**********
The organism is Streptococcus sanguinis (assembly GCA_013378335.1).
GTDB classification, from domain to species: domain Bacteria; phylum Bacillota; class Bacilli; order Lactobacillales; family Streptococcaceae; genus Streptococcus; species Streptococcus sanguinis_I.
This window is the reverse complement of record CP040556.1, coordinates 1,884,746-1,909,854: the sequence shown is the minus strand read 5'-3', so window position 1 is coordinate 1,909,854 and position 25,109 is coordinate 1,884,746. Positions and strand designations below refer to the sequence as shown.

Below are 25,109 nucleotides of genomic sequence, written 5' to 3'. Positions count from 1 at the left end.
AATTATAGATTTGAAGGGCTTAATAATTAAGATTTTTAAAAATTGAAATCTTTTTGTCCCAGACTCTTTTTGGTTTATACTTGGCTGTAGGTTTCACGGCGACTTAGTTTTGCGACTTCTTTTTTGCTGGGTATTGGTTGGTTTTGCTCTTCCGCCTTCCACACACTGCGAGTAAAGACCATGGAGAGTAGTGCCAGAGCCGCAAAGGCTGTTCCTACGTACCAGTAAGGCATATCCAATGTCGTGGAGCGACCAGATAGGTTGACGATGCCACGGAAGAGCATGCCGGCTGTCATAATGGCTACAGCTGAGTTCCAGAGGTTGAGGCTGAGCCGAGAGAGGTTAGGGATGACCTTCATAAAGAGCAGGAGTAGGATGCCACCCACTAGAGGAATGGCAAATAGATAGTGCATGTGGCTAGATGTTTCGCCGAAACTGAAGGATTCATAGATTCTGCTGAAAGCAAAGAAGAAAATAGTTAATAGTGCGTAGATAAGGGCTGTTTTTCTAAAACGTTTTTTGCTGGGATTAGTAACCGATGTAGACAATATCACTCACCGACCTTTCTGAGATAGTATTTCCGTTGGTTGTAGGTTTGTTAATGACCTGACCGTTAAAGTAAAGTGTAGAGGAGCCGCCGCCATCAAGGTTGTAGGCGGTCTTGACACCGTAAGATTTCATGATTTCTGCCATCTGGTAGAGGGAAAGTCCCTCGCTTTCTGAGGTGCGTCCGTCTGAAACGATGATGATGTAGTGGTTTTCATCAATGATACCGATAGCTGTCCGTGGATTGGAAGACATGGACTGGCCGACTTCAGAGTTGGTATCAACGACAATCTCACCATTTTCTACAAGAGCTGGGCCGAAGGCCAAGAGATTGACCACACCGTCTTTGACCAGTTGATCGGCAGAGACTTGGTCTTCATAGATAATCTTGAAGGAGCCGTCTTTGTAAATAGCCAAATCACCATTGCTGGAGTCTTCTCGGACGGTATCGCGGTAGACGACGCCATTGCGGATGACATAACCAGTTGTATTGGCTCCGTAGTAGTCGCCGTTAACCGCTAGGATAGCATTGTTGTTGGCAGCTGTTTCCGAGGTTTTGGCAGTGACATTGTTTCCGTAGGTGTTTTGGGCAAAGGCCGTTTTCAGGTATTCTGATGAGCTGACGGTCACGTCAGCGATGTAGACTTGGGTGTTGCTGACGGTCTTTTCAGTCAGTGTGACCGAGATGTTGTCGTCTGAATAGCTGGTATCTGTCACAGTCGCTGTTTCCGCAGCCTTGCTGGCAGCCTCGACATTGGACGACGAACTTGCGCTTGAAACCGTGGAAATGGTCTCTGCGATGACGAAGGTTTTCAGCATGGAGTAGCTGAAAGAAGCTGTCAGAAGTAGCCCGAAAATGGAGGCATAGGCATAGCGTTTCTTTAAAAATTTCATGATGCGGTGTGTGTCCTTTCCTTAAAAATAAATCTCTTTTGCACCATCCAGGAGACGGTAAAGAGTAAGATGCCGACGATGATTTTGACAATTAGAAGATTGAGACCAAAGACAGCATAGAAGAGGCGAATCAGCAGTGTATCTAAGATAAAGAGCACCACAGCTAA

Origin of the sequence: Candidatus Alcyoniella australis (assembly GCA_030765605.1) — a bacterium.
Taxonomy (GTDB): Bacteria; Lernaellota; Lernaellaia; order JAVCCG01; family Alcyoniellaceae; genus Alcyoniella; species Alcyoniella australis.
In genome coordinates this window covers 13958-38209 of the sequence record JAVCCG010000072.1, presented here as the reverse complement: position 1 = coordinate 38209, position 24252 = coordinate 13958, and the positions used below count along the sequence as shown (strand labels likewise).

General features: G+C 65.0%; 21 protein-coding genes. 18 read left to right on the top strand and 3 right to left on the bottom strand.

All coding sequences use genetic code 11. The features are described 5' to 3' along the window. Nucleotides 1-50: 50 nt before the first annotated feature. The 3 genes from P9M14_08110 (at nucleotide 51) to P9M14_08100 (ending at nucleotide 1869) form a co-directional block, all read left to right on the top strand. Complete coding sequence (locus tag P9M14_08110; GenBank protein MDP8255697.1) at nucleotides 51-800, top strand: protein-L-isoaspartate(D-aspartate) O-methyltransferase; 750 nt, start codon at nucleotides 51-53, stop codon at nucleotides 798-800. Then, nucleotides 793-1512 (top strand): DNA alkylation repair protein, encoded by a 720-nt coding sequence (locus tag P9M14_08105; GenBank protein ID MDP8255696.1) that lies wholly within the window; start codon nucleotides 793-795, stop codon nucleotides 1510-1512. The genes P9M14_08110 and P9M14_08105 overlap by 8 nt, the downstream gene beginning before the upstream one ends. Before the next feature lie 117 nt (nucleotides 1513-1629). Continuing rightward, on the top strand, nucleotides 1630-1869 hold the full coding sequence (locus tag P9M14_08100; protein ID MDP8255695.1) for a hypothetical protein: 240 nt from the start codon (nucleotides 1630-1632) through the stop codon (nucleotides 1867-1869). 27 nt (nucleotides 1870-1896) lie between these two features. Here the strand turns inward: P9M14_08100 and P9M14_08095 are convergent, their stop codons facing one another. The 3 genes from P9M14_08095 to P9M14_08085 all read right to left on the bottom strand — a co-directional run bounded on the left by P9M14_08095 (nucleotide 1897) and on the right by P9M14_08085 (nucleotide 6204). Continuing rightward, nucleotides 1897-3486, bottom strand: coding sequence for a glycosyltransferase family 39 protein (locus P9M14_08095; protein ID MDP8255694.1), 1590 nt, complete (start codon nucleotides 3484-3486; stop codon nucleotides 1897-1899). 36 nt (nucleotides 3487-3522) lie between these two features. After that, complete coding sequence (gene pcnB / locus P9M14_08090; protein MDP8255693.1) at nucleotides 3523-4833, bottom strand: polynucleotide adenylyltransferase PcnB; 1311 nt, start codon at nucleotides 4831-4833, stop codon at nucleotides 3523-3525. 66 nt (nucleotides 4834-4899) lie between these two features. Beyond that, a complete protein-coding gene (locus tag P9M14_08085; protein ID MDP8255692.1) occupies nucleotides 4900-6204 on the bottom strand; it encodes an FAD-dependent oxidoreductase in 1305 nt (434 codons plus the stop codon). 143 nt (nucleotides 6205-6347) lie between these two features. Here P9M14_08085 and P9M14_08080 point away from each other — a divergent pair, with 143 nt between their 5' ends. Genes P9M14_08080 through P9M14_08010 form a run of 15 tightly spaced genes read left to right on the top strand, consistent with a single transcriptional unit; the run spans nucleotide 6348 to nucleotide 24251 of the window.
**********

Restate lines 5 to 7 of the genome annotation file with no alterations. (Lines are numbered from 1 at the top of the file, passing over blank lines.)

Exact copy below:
AATTATAGATTTGAAGGGCTTAATAATTAAGATTTTTAAAAATTGAAATCTTTTTGTCCCAGACTCTTTTTGGTTTATACTTGGCTGTAGGTTTCACGGCGACTTAGTTTTGCGACTTCTTTTTTGCTGGGTATTGGTTGGTTTTGCTCTTCCGCCTTCCACACACTGCGAGTAAAGACCATGGAGAGTAGTGCCAGAGCCGCAAAGGCTGTTCCTACGTACCAGTAAGGCATATCCAATGTCGTGGAGCGACCAGATAGGTTGACGATGCCACGGAAGAGCATGCCGGCTGTCATAATGGCTACAGCTGAGTTCCAGAGGTTGAGGCTGAGCCGAGAGAGGTTAGGGATGACCTTCATAAAGAGCAGGAGTAGGATGCCACCCACTAGAGGAATGGCAAATAGATAGTGCATGTGGCTAGATGTTTCGCCGAAACTGAAGGATTCATAGATTCTGCTGAAAGCAAAGAAGAAAATAGTTAATAGTGCGTAGATAAGGGCTGTTTTTCTAAAACGTTTTTTGCTGGGATTAGTAACCGATGTAGACAATATCACTCACCGACCTTTCTGAGATAGTATTTCCGTTGGTTGTAGGTTTGTTAATGACCTGACCGTTAAAGTAAAGTGTAGAGGAGCCGCCGCCATCAAGGTTGTAGGCGGTCTTGACACCGTAAGATTTCATGATTTCTGCCATCTGGTAGAGGGAAAGTCCCTCGCTTTCTGAGGTGCGTCCGTCTGAAACGATGATGATGTAGTGGTTTTCATCAATGATACCGATAGCTGTCCGTGGATTGGAAGACATGGACTGGCCGACTTCAGAGTTGGTATCAACGACAATCTCACCATTTTCTACAAGAGCTGGGCCGAAGGCCAAGAGATTGACCACACCGTCTTTGACCAGTTGATCGGCAGAGACTTGGTCTTCATAGATAATCTTGAAGGAGCCGTCTTTGTAAATAGCCAAATCACCATTGCTGGAGTCTTCTCGGACGGTATCGCGGTAGACGACGCCATTGCGGATGACATAACCAGTTGTATTGGCTCCGTAGTAGTCGCCGTTAACCGCTAGGATAGCATTGTTGTTGGCAGCTGTTTCCGAGGTTTTGGCAGTGACATTGTTTCCGTAGGTGTTTTGGGCAAAGGCCGTTTTCAGGTATTCTGATGAGCTGACGGTCACGTCAGCGATGTAGACTTGGGTGTTGCTGACGGTCTTTTCAGTCAGTGTGACCGAGATGTTGTCGTCTGAATAGCTGGTATCTGTCACAGTCGCTGTTTCCGCAGCCTTGCTGGCAGCCTCGACATTGGACGACGAACTTGCGCTTGAAACCGTGGAAATGGTCTCTGCGATGACGAAGGTTTTCAGCATGGAGTAGCTGAAAGAAGCTGTCAGAAGTAGCCCGAAAATGGAGGCATAGGCATAGCGTTTCTTTAAAAATTTCATGATGCGGTGTGTGTCCTTTCCTTAAAAATAAATCTCTTTTGCACCATCCAGGAGACGGTAAAGAGTAAGATGCCGACGATGATTTTGACAATTAGAAGATTGAGACCAAAGACAGCATAGAAGAGGCGAATCAGCAGTGTATCTAAGATAAAGAGCACCACAGCTAA

Origin of the sequence: Candidatus Alcyoniella australis (assembly GCA_030765605.1) — a bacterium.
Taxonomy (GTDB): Bacteria; Lernaellota; Lernaellaia; order JAVCCG01; family Alcyoniellaceae; genus Alcyoniella; species Alcyoniella australis.